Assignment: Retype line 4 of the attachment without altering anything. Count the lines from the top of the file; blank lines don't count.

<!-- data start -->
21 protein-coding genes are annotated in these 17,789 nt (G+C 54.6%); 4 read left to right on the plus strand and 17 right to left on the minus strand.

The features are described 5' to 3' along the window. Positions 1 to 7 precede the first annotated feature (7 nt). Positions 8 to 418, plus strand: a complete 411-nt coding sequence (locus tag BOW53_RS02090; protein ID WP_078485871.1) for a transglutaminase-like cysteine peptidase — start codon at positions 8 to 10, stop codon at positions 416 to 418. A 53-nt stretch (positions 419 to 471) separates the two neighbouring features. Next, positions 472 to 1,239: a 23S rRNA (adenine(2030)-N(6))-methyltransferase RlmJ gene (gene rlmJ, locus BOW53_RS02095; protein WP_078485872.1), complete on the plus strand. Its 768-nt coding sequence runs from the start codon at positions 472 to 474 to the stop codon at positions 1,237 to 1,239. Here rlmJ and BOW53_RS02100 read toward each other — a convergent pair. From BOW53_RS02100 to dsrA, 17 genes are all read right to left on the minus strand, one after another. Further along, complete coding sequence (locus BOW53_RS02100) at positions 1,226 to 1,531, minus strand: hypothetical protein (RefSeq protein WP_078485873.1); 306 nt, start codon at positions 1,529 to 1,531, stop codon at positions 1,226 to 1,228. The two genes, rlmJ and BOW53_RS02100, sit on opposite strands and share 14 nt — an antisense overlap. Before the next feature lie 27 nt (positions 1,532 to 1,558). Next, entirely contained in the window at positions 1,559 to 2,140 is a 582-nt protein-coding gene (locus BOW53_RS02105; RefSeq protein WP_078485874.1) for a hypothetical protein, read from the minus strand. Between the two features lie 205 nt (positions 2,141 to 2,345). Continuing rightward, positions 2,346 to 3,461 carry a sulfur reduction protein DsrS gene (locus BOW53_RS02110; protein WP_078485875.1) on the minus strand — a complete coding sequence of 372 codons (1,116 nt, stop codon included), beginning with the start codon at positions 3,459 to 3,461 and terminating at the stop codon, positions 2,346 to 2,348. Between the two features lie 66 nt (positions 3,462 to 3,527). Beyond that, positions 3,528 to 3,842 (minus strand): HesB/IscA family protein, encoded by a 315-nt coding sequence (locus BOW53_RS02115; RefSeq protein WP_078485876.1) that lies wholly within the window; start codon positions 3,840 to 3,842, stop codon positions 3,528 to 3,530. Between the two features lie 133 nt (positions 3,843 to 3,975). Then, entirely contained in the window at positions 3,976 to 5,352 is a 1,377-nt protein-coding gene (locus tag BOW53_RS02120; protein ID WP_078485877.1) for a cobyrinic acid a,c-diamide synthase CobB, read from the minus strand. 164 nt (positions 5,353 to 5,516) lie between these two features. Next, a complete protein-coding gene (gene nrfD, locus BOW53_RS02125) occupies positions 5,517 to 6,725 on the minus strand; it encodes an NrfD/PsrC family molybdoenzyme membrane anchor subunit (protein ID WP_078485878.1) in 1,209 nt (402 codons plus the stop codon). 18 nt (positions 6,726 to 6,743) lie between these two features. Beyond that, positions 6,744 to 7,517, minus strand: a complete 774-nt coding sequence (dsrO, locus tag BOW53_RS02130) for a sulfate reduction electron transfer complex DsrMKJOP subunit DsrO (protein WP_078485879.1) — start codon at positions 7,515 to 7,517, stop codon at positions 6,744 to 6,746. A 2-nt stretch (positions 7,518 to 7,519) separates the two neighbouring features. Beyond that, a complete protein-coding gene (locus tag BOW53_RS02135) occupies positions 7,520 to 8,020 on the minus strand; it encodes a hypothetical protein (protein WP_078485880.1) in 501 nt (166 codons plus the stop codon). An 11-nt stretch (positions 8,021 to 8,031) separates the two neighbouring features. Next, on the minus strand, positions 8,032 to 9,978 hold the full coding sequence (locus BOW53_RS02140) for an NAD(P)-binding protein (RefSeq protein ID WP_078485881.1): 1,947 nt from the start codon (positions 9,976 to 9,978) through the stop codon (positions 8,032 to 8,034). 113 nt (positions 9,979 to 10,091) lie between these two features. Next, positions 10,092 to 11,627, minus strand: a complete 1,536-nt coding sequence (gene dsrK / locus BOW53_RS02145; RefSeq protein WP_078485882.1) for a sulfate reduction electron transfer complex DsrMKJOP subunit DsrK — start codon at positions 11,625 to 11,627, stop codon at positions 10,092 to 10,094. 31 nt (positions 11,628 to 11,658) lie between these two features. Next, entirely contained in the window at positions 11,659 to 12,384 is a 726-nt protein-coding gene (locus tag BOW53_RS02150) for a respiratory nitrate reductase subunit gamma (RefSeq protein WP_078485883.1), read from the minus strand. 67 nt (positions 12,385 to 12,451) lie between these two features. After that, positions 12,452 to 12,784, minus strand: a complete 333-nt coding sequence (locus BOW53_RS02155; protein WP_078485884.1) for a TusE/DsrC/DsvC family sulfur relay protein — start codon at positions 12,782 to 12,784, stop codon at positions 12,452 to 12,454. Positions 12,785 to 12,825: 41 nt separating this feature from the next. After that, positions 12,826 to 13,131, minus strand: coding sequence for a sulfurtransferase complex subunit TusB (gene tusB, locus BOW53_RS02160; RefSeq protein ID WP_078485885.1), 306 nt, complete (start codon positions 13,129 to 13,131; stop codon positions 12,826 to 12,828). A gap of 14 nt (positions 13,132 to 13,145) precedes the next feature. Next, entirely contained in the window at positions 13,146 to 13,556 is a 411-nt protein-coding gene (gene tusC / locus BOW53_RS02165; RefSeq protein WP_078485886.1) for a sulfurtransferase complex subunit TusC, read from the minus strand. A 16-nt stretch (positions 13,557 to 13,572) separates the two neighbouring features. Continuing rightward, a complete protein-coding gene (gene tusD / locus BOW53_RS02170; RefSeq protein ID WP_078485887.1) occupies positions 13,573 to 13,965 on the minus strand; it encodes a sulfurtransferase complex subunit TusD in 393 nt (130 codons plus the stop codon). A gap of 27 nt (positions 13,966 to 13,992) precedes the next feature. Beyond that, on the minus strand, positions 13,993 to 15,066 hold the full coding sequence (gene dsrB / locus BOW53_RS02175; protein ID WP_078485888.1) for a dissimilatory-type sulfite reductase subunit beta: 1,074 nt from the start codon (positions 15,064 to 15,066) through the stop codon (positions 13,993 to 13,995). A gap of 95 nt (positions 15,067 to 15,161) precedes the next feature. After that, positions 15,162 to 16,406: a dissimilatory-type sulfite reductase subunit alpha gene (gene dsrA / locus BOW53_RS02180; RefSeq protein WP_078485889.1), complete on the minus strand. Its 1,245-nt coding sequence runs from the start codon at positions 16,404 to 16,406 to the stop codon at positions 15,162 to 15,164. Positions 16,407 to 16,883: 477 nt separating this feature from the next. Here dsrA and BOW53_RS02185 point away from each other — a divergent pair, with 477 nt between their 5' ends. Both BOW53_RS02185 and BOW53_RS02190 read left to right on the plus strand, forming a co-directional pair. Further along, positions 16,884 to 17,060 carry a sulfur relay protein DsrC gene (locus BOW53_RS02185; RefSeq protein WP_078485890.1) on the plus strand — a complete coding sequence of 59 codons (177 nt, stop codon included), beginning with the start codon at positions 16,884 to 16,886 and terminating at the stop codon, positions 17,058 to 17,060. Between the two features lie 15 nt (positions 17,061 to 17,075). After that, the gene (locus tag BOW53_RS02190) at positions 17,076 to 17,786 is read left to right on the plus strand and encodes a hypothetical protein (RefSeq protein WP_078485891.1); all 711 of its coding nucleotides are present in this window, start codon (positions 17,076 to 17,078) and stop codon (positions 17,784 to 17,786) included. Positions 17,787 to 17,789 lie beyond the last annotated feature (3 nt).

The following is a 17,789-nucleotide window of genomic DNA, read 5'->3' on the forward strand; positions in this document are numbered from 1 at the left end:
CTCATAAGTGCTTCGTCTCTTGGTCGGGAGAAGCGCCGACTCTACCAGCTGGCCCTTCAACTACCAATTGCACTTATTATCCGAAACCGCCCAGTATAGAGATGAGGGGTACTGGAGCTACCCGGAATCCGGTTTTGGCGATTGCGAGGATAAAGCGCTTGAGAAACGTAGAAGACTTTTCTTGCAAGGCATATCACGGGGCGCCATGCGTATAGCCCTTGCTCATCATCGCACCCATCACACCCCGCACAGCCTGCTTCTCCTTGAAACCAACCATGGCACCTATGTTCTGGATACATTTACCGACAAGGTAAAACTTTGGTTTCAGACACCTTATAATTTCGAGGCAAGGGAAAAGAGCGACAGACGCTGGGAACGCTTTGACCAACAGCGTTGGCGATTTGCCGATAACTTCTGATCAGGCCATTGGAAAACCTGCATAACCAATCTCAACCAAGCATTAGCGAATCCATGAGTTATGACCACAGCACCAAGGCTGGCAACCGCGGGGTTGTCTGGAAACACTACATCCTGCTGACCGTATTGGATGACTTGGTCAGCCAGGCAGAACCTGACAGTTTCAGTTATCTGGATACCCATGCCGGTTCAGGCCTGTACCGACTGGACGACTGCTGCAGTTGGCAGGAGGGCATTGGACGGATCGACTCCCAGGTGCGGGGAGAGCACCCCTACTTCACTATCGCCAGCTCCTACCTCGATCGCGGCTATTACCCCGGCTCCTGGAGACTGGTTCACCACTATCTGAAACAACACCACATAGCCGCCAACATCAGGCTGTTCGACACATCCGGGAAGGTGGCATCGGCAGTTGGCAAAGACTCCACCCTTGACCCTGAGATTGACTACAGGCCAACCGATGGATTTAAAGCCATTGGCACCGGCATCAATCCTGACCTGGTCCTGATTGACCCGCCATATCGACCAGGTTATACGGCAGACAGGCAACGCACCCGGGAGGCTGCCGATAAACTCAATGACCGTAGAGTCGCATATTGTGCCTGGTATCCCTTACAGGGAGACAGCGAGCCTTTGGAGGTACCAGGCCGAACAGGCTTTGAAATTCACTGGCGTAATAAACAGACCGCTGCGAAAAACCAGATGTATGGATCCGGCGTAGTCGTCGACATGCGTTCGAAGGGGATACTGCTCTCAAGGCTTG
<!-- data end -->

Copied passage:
CTCATAAGTGCTTCGTCTCTTGGTCGGGAGAAGCGCCGACTCTACCAGCTGGCCCTTCAACTACCAATTGCACTTATTATCCGAAACCGCCCAGTATAGAGATGAGGGGTACTGGAGCTACCCGGAATCCGGTTTTGGCGATTGCGAGGATAAAGCGCTTGAGAAACGTAGAAGACTTTTCTTGCAAGGCATATCACGGGGCGCCATGCGTATAGCCCTTGCTCATCATCGCACCCATCACACCCCGCACAGCCTGCTTCTCCTTGAAACCAACCATGGCACCTATGTTCTGGATACATTTACCGACAAGGTAAAACTTTGGTTTCAGACACCTTATAATTTCGAGGCAAGGGAAAAGAGCGACAGACGCTGGGAACGCTTTGACCAACAGCGTTGGCGATTTGCCGATAACTTCTGATCAGGCCATTGGAAAACCTGCATAACCAATCTCAACCAAGCATTAGCGAATCCATGAGTTATGACCACAGCACCAAGGCTGGCAACCGCGGGGTTGTCTGGAAACACTACATCCTGCTGACCGTATTGGATGACTTGGTCAGCCAGGCAGAACCTGACAGTTTCAGTTATCTGGATACCCATGCCGGTTCAGGCCTGTACCGACTGGACGACTGCTGCAGTTGGCAGGAGGGCATTGGACGGATCGACTCCCAGGTGCGGGGAGAGCACCCCTACTTCACTATCGCCAGCTCCTACCTCGATCGCGGCTATTACCCCGGCTCCTGGAGACTGGTTCACCACTATCTGAAACAACACCACATAGCCGCCAACATCAGGCTGTTCGACACATCCGGGAAGGTGGCATCGGCAGTTGGCAAAGACTCCACCCTTGACCCTGAGATTGACTACAGGCCAACCGATGGATTTAAAGCCATTGGCACCGGCATCAATCCTGACCTGGTCCTGATTGACCCGCCATATCGACCAGGTTATACGGCAGACAGGCAACGCACCCGGGAGGCTGCCGATAAACTCAATGACCGTAGAGTCGCATATTGTGCCTGGTATCCCTTACAGGGAGACAGCGAGCCTTTGGAGGTACCAGGCCGAACAGGCTTTGAAATTCACTGGCGTAATAAACAGACCGCTGCGAAAAACCAGATGTATGGATCCGGCGTAGTCGTCGACATGCGTTCGAAGGGGATACTGCTCTCAAGGCTTG